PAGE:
High-Definition Health Screens

Advances in telemedicine and telehealth allow hospitals in Kansas City to extend their reach to more patients across the bi-state region.


By Dennis Boone



The Kansas City region’s reputation as a health-care magnet is well established. And the pull of that magnet is increasing, thanks to advances in technology that now allow physicians to treat more patients—for more conditions—from Cape Girardeau to Dodge City. And all from right here.

Telemedicine may be more than two decades old as a concept, but improved visual and diagnostic tools have increased its range of applications, say experts in the field, allowing faster delivery of services, at potentially lower costs, with reduced stress on patients who used to travel hundreds of miles to see physicians.

“It really has changed very rapidly the past couple of years, and the reason is the smart device, smart phones, iPads and so on,” said Ryan Spaulding, associate vice chancellor for community engagement at the University of Kansas Medical Center. He also serves as director of Center for Telemedicine and Telehealth, where he’s also seen growth in other applications.

“A lot of telemedicine involves video interaction, and we still do that, but what’s really gaining momentum is the wearable, sensor-type, remote monitoring,” he said. While that may not be necessarily interactive, he said, those devices send data to either the patient, provider or both. “So those applications will monitor heart rates, or have data that can be sent as a file to a physician or provider,” Spaulding said. 

One of the most promising advances has come by applying new technology to stroke treatment, no small consideration for a facility that serves a largely rural state. 

“Where it really does make a dif-ference and is expanding rapidly is stroke care,” Spaulding said. “A stroke patient only has about four hours to be seen by neurologist and be given a drug that dissolves that clot,” he said. “That’s hard to do in rural areas. With stroke treatment, not just the clinical aspects, but the financial and economic benefit is very profound. When that patient gets that TPA, in many cases, the stroke is completely reversed.”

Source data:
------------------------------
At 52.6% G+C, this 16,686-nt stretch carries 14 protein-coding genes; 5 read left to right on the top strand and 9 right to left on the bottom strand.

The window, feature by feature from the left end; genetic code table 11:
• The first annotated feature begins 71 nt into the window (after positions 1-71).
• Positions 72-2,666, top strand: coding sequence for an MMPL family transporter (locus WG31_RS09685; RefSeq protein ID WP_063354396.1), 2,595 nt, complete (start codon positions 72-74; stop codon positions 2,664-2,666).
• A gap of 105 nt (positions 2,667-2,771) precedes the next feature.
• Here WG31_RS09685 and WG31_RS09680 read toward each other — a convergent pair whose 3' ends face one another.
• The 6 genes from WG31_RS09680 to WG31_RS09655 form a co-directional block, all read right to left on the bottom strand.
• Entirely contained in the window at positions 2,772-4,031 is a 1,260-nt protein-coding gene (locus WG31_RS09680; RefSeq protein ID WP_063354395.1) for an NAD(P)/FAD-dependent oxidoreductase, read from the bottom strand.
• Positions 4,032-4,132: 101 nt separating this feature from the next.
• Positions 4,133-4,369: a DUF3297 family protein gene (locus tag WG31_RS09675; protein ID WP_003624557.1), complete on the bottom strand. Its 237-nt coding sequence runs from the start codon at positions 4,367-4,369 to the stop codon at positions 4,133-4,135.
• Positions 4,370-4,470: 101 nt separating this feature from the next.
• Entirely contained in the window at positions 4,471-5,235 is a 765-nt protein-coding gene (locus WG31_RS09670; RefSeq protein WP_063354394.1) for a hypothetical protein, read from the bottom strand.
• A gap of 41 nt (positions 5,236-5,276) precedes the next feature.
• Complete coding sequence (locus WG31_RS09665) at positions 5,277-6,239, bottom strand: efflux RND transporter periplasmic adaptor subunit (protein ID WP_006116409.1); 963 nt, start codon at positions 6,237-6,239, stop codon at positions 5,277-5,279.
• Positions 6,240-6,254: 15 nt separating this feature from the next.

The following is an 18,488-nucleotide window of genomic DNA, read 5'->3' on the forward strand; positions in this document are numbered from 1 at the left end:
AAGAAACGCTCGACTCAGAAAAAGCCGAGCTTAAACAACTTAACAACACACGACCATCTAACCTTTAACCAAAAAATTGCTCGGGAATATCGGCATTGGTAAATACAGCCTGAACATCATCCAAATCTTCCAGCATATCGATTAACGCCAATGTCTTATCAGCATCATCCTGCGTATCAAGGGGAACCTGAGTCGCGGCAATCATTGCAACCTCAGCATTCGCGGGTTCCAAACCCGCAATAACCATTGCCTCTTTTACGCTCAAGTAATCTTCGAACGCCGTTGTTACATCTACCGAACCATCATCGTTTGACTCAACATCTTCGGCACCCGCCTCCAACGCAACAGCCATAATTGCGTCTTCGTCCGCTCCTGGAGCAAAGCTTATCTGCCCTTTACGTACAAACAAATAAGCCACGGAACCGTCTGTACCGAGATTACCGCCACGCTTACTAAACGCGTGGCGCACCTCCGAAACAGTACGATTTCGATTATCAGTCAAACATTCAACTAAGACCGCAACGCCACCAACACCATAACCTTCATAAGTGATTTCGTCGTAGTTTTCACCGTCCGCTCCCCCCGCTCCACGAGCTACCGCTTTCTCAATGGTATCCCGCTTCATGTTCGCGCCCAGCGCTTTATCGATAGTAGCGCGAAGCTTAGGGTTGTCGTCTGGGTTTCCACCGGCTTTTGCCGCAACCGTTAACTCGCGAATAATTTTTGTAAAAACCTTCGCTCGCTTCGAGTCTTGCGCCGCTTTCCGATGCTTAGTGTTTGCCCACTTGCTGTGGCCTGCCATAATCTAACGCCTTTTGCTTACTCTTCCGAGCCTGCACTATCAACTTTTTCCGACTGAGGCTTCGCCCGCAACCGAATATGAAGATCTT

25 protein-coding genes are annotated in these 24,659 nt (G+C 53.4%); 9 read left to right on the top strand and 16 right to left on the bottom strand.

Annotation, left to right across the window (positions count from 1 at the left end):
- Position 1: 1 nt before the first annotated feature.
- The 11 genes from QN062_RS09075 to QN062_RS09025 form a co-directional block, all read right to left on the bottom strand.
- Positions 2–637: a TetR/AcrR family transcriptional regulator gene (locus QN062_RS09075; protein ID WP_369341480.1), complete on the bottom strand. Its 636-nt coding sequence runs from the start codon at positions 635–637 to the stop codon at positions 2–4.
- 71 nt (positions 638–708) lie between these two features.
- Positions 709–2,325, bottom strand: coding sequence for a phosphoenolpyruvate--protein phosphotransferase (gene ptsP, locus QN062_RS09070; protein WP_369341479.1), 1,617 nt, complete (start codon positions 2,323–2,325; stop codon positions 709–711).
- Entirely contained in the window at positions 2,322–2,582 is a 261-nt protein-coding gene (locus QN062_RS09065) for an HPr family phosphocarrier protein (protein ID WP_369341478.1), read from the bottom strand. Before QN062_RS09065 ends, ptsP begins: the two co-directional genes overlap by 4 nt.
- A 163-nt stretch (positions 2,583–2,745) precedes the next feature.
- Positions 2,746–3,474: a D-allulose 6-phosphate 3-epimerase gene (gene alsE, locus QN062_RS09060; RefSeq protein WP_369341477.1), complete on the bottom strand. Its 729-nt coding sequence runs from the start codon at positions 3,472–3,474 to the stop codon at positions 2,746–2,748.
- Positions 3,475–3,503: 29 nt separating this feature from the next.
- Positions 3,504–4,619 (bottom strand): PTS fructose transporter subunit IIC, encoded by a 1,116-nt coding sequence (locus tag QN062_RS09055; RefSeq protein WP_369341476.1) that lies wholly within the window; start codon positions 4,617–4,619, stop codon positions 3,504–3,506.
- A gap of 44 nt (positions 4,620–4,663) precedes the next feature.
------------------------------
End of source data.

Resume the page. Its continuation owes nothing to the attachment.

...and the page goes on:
Telehealth has paid off extensively for the Veterans Administration, which treats former members of the military from a wide region, said James Sanders, chief medical officer at the VA hospital in Kansas City. “We expand the concept of telemedicine to include all aspects of ‘virtual medicine,’ ” he said. Among those are typical telemedicine encounters with video-conferencing systems, secure messaging with electronic medical records, “e-consults” between primary care providers and specialists, and a nationwide tele-radiology network, which provides back-up for after-hours interpretation of X-rays, to cite just a few.

“Our goal is to improve both access and efficiency, and reserve face-to-face clinical encounters for the situations in which it is really necessary or a patient to drive to the medical center or clinic—whether they live in town or hours away.” Sanders said. As an organization, the VA has set a goal to have 25 percent of its patients use some form of virtual care this year. 

Junping Yang, an endocrinologist for Heartland Health in St. Joseph, likened advances in telemedicine to modern sports broadcasting. “With the video quality, you can hear and see the patient much better now,” he said. “Originally, through Missouri Health Net, it was like old TV technology, but now high definition and better audio, it’s almost like the difference between a real game—you can see it better on TV and follow the ball better.”

Heartland’s use of telemedicine, he said, allowed it to reach further into rural areas from its base on the periphery of the broader metropolitan area. “Now, patients can go to a local clinic where the equipment is available, and get close to the same level of care as with an in-patient visit,” he said. “We’re using this in Albany and Bethany, then moving with it into Iowa, North Kansas City, Atchison and Cameron.”

Laura Fitzmaurice, chief medical information officer for Children’s Mercy Hospitals and Clinics, said the range of illnesses and diseaeses not served by telemedicine was declining rapidly. “There are very few, if any, medical specialties that cannot benefit from the incorporation of some type of remote presence solution,” Fitzmaurice reported. Cancer cases might still require a hands-on physicians’s diagnosis, but “even with these cases, a pediatric oncologist can work remotely with a healthcare provider who is trained in that type of assessment,” she said. 

Studies have shown that some families actually prefer to receive such a diagnosis by telemedicine in their community, rather than hearing it in person at a major medical center,” Fitzmaurice said. “The real comfort,” she said, “comes from those whom the patient knows, which is not the health-care team the family has only recently met.”